One of the campaigns, which he won’t name, used that tactic on him during the contentious 2012 U.S. Senate race, Watson said. But his most famous dustup came in April 2011 during a brief sit-down interview in Washington with President Obama.
Watson and local TV reporters from Denver, Indianapolis and Raleigh were each given seven-minute sit-downs with the president. In his subsequent condensed, taped report, Watson told viewers that “after the interview, Mr. Obama pointed out that he doesn’t like an interviewer challenging his comments.”
The president then was shown telling Watson, “Let me finish my answers next time we do an interview.”
“All right, sir,” Watson replied on-camera. “Thank you.”
One of their flash points came when Obama was asked, ”Why do you think you’re so unpopular in Texas?”
The president said progress was being made after his 2008 presidential campaign “lost by a few percentage points in Texas.”
“Well, you lost by about 10,” Watson corrected him. And he was right about that. Republican John McCain beat Obama by a margin of 55.39 to 46.63 percent.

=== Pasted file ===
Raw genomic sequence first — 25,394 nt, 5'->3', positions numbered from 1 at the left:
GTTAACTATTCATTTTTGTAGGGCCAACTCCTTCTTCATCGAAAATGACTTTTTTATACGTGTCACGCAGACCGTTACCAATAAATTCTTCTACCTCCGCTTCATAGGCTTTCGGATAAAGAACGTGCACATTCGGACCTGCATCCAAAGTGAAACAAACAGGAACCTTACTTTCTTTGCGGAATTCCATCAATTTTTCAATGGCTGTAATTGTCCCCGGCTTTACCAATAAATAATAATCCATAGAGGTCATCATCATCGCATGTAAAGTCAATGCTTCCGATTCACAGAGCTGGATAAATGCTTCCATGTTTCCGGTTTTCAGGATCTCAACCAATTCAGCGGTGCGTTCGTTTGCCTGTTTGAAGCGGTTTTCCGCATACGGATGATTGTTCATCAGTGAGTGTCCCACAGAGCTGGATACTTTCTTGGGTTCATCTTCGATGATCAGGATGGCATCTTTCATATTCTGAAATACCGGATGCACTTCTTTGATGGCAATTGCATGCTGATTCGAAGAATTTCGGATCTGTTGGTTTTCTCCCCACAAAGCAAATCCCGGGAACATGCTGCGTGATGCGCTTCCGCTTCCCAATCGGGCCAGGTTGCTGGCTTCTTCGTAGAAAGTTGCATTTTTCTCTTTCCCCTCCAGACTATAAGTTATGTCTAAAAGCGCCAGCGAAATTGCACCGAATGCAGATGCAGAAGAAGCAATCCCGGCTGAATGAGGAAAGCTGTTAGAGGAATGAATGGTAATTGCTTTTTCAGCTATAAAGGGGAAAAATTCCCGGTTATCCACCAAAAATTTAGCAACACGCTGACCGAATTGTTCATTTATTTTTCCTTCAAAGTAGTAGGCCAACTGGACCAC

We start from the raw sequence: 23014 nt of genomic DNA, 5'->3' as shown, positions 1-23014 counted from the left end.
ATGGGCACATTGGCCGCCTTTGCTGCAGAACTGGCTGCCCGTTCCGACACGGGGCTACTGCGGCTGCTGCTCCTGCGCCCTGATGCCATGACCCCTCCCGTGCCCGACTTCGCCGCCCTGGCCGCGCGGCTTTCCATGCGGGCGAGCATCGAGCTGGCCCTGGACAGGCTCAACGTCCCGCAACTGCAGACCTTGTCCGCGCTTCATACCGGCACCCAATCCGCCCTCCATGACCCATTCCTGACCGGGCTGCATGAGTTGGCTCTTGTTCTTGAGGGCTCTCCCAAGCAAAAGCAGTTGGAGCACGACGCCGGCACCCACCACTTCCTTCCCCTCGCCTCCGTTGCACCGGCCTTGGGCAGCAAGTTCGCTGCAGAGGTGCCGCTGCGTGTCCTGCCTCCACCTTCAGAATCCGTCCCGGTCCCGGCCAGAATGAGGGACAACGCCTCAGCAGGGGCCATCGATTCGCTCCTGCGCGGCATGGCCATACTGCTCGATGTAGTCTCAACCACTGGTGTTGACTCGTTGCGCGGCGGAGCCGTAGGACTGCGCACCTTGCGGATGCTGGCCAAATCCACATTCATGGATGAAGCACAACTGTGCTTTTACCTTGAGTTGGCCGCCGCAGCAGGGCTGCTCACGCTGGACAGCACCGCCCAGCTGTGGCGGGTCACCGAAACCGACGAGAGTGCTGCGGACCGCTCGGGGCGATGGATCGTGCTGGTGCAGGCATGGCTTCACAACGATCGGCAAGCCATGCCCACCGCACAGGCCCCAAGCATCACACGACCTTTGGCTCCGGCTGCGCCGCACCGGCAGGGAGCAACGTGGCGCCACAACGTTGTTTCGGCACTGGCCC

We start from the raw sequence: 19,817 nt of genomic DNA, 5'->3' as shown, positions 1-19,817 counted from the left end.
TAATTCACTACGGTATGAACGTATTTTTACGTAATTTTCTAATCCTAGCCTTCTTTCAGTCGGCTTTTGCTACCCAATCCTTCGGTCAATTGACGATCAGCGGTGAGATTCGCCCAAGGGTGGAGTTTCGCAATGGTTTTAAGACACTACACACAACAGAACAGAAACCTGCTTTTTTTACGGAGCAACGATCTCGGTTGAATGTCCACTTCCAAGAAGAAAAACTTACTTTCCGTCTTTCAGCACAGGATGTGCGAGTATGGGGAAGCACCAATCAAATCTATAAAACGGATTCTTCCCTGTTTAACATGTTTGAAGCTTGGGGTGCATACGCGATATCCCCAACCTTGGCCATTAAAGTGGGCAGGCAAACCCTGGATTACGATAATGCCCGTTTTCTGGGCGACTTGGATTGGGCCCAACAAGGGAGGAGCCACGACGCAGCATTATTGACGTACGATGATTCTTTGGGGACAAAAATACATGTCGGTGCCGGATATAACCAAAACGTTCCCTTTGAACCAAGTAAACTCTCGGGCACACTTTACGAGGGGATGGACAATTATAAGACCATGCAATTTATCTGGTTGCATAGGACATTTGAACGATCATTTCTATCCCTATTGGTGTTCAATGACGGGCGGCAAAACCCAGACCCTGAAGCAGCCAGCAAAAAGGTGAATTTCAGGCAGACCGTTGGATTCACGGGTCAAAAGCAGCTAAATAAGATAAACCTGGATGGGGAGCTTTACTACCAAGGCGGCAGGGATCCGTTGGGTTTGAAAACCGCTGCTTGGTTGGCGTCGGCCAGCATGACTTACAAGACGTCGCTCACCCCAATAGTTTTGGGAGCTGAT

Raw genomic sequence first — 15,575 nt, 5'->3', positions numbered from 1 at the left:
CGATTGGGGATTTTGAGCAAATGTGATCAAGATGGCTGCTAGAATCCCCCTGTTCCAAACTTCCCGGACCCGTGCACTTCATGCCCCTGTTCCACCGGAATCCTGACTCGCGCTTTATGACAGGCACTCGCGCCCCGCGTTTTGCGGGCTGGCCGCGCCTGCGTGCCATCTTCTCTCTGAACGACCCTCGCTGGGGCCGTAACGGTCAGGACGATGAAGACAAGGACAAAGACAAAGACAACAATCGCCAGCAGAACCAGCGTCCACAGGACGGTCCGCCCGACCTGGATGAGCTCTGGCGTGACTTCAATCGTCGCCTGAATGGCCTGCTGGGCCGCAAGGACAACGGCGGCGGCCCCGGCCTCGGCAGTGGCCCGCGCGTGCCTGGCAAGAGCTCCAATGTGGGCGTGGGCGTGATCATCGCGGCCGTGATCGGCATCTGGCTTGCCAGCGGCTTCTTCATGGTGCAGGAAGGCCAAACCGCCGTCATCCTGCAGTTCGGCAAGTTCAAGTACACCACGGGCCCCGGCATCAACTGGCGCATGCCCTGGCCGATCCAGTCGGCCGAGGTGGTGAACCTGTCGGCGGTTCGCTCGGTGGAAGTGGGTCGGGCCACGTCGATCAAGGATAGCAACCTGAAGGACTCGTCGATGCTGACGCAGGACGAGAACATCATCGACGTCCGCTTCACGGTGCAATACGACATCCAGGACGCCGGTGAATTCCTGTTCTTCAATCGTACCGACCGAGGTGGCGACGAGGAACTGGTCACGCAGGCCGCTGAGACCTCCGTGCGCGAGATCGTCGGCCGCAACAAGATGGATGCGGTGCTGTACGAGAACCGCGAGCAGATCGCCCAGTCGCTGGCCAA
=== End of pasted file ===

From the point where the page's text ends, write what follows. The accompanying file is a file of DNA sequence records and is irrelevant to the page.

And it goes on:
There were other less than genial exchanges, although WFAA8’s subsequent posting of the complete unedited interview showed that Obama had a tendency to filibuster as well as interrupt Watson, who was hardly a provocateur.
Watson and former WFAA8 news director Michael Valentine declined to comment at the time. Watson is now ready to talk.
“I agree that if one looks at the whole interview, it really was underwhelming,” he said Tuesday. “I didn’t do anything different from what I saw other Washington reporters do in their interviews. I knew I was going to be flying in very rarefied, stratified air, and didn’t have much time.”
The president perhaps expected an easier time -- or perhaps even a quartet of patsies from Podunk when the locals sat down with him. But “an interview is supposed to be a conversation,” Watson said. “I think maybe his staff could have prepped him better. I thought we’d have more give-and-take, but he seemed perturbed at the end. He showed a flash of temperament, and so the editorial call was made to put it in at the end. I went there to do a news interview. Maybe he didn’t think it was supposed to be like that.”
Watson and the president ended up making national news, with excerpts from their interview dissected by The O’Reilly Factor, The Drudge Report, The Huffington Post and many others.